Why Is Dental Health Important for Dogs?
Teeth are important players in the digestive process.
As teeth grind up food, debris accumulates on the tooth surface and attracts bacteria. This accumulation of debris and bacteria is called plaque. Plaque is easily removed from teeth by brushing—that is, when teeth are brushed frequently.
If the plaque isn't brushed away, mineral deposits cause it to harden on the teeth. This is called tartar. Dark yellow or brown accumulations on the teeth are indicators of tartar, which is difficult to remove.
If left untreated, plaque can lead to damage of the gums (gingivitis) or the jawbones and teeth (periodontitis).
Can a Special Dental Diet Help?
Keeping a pet’s teeth and gums healthy involves regular brushing and professional cleaning. Unfortunately, many owners have problems brushing their dogs’ teeth on a regular basis.
Special diets also can help reduce tartar buildup between cleanings. Most dental diets are formulated with a tough kibble that is texturized to scrape off some plaque.
Our dental technology uses a patent-pending manufacturing process that enables dry-food kibbles to control tartar buildup. This process does not affect the nutrient content of the food or the size of the kibbles.
Dental Diet Study
IAMS™ researchers have looked at the effects of feeding dogs dry diets with our dental technology. In each of these studies, two groups of animals were fed our formula, either with (control) or without our dental technology.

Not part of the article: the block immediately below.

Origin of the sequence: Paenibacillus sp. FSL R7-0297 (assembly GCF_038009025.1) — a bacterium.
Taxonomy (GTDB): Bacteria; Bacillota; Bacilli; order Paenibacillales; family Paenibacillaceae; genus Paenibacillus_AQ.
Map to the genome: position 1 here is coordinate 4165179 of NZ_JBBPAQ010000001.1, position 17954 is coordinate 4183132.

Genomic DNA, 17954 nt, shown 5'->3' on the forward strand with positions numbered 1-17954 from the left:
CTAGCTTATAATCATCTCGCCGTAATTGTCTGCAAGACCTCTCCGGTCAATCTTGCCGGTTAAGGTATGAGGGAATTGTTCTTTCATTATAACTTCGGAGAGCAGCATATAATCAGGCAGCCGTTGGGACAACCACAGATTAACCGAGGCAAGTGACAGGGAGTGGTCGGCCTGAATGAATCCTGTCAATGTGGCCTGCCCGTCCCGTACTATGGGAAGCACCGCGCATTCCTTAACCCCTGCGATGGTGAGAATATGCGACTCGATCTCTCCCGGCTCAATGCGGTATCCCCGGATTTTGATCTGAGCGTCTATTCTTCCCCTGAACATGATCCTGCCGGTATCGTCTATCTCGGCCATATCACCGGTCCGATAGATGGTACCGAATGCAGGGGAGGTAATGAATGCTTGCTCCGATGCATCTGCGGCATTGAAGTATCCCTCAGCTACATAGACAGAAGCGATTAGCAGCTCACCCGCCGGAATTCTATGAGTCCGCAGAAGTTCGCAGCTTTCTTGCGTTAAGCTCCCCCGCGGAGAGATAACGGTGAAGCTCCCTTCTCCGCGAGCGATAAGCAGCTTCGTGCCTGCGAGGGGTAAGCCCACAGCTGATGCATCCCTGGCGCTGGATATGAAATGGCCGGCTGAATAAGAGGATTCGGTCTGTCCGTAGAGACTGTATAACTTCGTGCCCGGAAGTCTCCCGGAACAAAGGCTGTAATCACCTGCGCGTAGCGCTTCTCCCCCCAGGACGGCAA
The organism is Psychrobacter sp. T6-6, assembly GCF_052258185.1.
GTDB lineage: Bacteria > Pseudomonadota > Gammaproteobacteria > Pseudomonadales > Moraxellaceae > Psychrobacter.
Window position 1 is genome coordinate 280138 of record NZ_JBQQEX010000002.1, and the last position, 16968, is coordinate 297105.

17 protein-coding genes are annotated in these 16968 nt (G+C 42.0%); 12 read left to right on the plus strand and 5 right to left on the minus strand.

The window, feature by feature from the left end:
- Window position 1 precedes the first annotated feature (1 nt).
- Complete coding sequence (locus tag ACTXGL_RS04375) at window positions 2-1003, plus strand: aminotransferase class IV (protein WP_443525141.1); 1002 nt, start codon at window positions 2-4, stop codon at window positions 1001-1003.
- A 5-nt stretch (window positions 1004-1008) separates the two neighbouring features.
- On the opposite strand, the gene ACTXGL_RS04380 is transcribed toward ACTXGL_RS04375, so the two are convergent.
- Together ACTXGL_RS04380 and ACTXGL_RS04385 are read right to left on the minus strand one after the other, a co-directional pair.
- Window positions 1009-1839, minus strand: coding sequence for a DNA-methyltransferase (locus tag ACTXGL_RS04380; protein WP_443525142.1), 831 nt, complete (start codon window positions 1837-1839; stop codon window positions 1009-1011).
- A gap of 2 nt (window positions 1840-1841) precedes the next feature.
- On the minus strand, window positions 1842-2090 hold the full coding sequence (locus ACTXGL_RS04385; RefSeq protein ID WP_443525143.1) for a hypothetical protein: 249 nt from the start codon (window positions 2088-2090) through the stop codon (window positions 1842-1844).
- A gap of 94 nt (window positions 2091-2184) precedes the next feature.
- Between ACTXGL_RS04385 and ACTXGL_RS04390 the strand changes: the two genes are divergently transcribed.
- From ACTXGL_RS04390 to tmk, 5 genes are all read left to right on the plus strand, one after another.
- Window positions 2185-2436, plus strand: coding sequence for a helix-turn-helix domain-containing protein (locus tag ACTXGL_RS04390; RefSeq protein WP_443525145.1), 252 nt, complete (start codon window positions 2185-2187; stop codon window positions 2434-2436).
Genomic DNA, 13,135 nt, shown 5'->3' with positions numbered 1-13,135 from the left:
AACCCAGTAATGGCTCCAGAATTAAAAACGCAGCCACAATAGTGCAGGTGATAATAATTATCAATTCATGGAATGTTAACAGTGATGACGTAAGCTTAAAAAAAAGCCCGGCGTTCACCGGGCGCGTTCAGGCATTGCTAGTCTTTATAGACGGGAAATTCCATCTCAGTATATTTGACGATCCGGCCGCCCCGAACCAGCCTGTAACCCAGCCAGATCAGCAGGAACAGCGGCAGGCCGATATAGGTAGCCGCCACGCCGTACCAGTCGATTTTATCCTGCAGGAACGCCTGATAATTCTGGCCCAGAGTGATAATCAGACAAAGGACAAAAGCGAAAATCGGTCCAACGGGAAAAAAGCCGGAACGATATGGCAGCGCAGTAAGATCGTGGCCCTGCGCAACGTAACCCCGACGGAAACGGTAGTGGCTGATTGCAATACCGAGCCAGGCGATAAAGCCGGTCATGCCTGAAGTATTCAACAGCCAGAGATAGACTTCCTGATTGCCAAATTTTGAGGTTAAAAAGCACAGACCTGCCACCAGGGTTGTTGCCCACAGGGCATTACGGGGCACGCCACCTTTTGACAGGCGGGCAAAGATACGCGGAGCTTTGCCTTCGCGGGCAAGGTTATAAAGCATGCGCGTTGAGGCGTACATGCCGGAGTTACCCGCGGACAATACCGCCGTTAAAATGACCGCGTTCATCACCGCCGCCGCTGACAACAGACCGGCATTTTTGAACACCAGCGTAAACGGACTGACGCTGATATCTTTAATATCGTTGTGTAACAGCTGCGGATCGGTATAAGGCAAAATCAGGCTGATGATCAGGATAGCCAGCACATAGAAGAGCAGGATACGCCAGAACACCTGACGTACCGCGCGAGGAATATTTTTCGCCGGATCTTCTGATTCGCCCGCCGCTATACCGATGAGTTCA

All animals had their teeth thoroughly cleaned.
After 28 days of eating one diet, animals’ teeth were examined for tartar.
All animals then received another thorough cleaning.
Then diets were switched for another feeding period.
In dogs, the diets featuring our dental technology reduced tartar accumulation as much as 50% compared to dogs fed the control diet."
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Beet pulp is the material that remains after sugar is extracted from sugar beets—not red beets. Beet pulp is a source of fiber in dog diets.
Fiber and Beet Pulp
Fiber can be classified as nonfermentable and fermentable. Nonfermentable fiber remains undigested as it passes through the intestines, thereby providing bulk to move wastes out. Cellulose is a nonfermentable fiber.
Fermentable fiber is broken down in the intestines into short-chain fatty acids that provide energy for cells lining the intestine.
Moderately fermentable fiber does both: It provides bulk to move waste and provides energy for cells lining the intestine. Beet pulp is a moderately fermentable fiber.
Myths About Beet Pulp
"Beet pulp is harmful."
Beet pulp contains no toxins and is a very safe fiber source.
"Beet pulp affects coat color."
There is nothing in beet pulp that can affect coat pigment. The inside is light in color. The outside peel, which is dark, is not used.
"Beet pulp contains sugar."
By definition, beet pulp is the material that remains after the sugar is removed from sugar beets. Therefore, beet pulp contains no sugar.
"Beet pulp causes bloat."
Bloat (gastric dilatation-volvulus or GDV) is related to a stomach defect that delays emptying. It is believed that bloat is not related to diet or ingredients, such as beet pulp. However, the cause of bloat remains unknown.
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